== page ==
Todd, I understand that this is a topic of great concern to you, but I really like to keep comment threads on-topic. And the topic of this thread is the Physical Dangers of Anti-Rationalism.

  47. I think that Carol touched on the issue upthread-there are certain mitzvot that can be described as "if X, then Y", for lack of a better term (I'm sure there is one, I just don't know it). IF one wants eggs from a nest, THEN one shoos away the mother bird. IF one digs a pit, THEN one covers it. Etcetera, etcetera. One does not dig a pit just for the sake of covering it, and one does not shoo away mother birds for the sake of shooing away mother birds. IMHO, doing so for the sake of some "s'gulah" is superstitious naarishkeit. And as Albert Einstein said, it's bad luck to be superstitious. ;-)

  48. Fair enough, Nathan.

    But there's an important principle which is on topic, especially for the Maimonedes fans in the audience. If belief as well as observance and practice are important it is possible for those beliefs to come into conflict with empirical reality. When they do one is left with the unenviable choice of heresy or dishonesty. Faith and integrity are both important. Sometimes it is not possible to satisfy both imperatives.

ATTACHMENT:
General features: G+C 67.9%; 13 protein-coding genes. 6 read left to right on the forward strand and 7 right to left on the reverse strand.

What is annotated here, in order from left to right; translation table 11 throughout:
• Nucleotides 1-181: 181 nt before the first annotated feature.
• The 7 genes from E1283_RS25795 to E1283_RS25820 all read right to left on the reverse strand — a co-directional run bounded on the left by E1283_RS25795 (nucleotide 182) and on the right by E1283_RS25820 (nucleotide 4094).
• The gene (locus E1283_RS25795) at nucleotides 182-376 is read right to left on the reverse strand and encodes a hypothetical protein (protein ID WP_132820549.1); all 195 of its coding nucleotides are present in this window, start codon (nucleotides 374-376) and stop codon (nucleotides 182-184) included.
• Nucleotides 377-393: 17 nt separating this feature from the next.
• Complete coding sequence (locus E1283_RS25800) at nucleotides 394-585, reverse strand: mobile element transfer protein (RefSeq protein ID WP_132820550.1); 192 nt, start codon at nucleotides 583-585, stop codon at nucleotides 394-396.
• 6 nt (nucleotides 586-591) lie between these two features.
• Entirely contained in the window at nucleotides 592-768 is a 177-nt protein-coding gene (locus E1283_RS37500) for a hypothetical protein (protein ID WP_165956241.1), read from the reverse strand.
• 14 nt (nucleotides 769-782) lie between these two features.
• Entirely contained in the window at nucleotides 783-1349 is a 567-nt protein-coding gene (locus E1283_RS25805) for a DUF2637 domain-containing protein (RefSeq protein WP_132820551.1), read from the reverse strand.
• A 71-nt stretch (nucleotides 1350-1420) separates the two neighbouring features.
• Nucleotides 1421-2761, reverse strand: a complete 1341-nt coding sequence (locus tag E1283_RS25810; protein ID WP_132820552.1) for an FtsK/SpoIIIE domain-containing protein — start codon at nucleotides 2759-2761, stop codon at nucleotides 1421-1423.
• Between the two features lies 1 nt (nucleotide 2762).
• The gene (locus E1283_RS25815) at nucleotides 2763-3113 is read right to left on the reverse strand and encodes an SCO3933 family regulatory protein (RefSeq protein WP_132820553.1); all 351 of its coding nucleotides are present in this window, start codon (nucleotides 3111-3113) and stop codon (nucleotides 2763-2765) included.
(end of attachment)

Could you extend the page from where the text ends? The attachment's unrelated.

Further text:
49. "-there are certain mitzvot that can be described as "if X, then Y", for lack of a better term (I'm sure there is one, I just don't know it)."


    The term you are looking for is "Conditional"

    Tzizit is another example of that sort of mitzvah. However, many Jews do put on a four corner garment, just so that they can wear Tzizit.

  50. Todd,

    I love your passion in your posts. My gut reaction is with yours as well. However, I must pose the question: What do you make of Avraham at the Akeida?
    Was he not going against all that he had tried to change within the world of morality? Was his entire essence not swept up with a deep and profound love of mankind? I have no easy answer... curious as to your thoughts

  51. @Ameteur:
    Thank you, you are correct-the term is indeed *conditonal*. I also noted after I wrote my comment that R. Slifkin discussed the issue in one of his monographs. And finally, I would draw a distinction between a conditional mitzvah like tzitzit and the mitzvah of shilu'ah haken. Tzitzit serve a purpose beyond that of decoration-they are a reminder of the mitzvot and our obligations under the Covenant, where shilu'ah haken has to do with eating eggs. Too, wearing tzitzit does not normally have an element of piku'ah nefesh (although if it did, for example if one endangered one's life by openly wearing tzitzit around violent anti-Semites, I could make a very good case for *not* wearing them).

  52. Whenever I teach makkas arov I present the different approaches of the meforshim that can be supported with the words of the pesukim. Aryeh Kaplan records a bunch of possibilities in "the living Torah."

    While I understand the point made above (in comments) about the supernatural world, I think it's very important to distinguish between what we all know is meant to be fantasy and what we thInk our kids are understanding to be our heritage. We don't live in a world governed by the overt supernatural.

    While I don't think it necessary to say "midrashim are false" I do think it's ok to say "they could be true" while maintaining that they're not meant to convey or be a reflection of reality.

    THAT is a lesson schools miss.